Western sanctions, imposed after Russia’s annexation of Crimea in Ukraine, have hurt the economy and led the government to increase its theft of intellectual property to limit the impact of import restrictions, he said. And Russia’s growing isolation has increased the need for intelligence to understand and influence political decisions in other countries, he added.
Why Is This Being Revealed at All? And Why Now?
Finally, what's the effect of this story appearing now? And why now? There are few clues in the story. To find out why this story is appearing, consider these snippets:
Russian government hackers penetrated the computer network of the Democratic National Committee ... according to committee officials and security experts who responded to the breach. ...To reconstruct: The hack was discovered in April. Other political candidates' networks were also targeted. The cleanup was finished "last weekend" (June 11-12). All is now well, according to one of the few DNC officials cited, Michael Sussmann, a "DNC lawyer who is a partner with Perkins Coie in Washington."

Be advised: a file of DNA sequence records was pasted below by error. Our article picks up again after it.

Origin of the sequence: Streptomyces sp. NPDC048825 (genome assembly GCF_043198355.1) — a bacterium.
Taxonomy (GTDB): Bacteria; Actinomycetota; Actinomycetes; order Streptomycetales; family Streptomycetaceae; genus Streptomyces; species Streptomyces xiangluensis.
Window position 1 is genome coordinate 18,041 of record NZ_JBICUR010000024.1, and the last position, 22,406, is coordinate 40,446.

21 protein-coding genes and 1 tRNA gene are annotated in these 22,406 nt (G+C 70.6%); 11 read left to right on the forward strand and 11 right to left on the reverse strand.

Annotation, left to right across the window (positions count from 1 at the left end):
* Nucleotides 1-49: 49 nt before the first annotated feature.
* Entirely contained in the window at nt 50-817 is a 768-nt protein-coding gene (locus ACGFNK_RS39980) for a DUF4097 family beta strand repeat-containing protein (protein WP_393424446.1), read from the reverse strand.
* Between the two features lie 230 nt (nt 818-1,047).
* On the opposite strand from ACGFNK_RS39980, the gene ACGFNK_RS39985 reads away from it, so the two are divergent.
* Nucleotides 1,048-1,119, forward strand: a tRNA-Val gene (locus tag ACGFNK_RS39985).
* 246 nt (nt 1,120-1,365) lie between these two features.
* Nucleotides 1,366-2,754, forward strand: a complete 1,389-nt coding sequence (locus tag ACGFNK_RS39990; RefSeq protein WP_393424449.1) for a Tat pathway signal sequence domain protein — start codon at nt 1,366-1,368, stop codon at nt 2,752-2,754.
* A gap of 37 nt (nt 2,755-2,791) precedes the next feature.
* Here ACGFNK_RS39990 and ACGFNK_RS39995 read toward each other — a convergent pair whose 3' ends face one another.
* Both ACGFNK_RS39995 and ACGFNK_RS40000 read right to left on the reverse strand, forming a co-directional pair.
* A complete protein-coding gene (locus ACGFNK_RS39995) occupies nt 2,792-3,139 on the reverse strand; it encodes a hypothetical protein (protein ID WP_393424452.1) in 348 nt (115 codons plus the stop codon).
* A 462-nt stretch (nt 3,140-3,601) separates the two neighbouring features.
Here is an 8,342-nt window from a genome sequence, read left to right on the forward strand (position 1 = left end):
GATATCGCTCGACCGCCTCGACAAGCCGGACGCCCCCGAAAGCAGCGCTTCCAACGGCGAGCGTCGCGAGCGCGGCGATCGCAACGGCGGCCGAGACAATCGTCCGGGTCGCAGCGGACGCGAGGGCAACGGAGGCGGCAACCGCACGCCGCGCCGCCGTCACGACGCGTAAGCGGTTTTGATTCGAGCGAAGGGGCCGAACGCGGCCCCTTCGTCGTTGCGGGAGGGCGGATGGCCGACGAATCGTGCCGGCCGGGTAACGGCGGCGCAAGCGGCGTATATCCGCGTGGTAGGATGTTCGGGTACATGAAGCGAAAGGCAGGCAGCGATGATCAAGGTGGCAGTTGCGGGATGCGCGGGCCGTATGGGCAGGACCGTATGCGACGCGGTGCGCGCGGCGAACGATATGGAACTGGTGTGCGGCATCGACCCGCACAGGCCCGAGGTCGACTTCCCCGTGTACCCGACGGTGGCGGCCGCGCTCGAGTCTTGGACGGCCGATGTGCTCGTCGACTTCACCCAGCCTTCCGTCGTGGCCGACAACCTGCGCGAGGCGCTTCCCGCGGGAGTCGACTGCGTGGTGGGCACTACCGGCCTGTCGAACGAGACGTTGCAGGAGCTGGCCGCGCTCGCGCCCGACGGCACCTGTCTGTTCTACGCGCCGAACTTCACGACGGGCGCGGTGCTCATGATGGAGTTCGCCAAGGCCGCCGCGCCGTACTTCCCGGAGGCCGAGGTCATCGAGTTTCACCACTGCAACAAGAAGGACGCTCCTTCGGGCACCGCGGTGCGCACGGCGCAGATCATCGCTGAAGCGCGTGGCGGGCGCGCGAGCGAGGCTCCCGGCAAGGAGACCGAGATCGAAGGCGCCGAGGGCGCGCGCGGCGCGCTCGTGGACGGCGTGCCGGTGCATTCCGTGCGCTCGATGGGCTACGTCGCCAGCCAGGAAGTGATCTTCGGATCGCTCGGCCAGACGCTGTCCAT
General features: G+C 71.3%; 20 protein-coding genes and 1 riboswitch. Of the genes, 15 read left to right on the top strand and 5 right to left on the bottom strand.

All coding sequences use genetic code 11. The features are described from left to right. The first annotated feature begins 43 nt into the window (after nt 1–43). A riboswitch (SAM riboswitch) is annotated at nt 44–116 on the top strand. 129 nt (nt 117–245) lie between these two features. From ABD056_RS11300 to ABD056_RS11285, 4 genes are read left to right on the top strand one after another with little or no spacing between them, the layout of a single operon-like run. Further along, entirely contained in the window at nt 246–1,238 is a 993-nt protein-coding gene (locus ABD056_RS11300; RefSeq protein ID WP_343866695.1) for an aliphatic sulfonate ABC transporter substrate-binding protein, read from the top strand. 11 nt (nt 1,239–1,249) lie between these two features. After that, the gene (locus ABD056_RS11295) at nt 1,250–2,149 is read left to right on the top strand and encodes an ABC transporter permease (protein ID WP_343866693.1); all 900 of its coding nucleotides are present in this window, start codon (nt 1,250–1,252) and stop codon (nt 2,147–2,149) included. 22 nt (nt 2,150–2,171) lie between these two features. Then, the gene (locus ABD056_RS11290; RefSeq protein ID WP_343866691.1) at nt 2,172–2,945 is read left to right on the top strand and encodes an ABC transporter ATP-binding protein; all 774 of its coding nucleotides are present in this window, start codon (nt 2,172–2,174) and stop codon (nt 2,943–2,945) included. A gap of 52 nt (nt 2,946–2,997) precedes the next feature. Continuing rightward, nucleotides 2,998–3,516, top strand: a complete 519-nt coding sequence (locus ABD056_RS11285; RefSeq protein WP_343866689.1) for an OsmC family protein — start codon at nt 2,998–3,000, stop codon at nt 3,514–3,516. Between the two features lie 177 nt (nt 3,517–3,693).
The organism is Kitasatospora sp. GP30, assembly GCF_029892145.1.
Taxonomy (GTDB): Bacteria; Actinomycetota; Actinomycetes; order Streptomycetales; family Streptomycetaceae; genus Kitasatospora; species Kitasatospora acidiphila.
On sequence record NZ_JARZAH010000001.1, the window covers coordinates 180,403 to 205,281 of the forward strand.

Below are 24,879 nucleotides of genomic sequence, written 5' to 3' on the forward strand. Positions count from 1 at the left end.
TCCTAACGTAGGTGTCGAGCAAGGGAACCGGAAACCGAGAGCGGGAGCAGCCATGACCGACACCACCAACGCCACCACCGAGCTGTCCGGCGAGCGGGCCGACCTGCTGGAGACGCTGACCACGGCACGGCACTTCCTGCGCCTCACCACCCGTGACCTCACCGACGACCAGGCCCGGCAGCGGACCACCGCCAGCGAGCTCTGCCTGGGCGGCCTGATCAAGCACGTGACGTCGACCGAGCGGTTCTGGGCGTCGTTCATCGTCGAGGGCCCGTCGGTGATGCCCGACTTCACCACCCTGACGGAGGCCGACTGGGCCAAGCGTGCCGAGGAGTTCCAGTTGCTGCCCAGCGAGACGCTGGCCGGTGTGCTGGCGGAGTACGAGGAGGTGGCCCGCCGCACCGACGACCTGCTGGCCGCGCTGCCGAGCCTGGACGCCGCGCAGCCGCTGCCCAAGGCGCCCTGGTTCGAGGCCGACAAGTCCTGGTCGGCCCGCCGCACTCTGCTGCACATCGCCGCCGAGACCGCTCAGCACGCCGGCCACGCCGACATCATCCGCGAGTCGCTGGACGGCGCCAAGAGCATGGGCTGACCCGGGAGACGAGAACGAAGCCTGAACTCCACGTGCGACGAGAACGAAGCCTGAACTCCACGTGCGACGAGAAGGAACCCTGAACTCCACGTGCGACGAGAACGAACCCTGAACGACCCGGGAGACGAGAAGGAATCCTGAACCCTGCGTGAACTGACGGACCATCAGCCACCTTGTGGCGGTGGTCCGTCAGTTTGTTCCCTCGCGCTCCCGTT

The networks of presidential candidates Hillary Clinton and Donald Trump were also targeted by Russian spies, as were the computers of some GOP political action committees, U.S. officials said. ...
Some of the hackers had access to the DNC network for about a year, but all were expelled over the past weekend in a major computer cleanup campaign, the committee officials and experts said. ...
DNC leaders were tipped to the hack in late April. ...
CrowdStrike is continuing the forensic investigation, DNC lawyer Sussmann said. “But at this time, it appears that no financial information or sensitive employee, donor or voter information was accessed by the Russian attackers,” he said. ...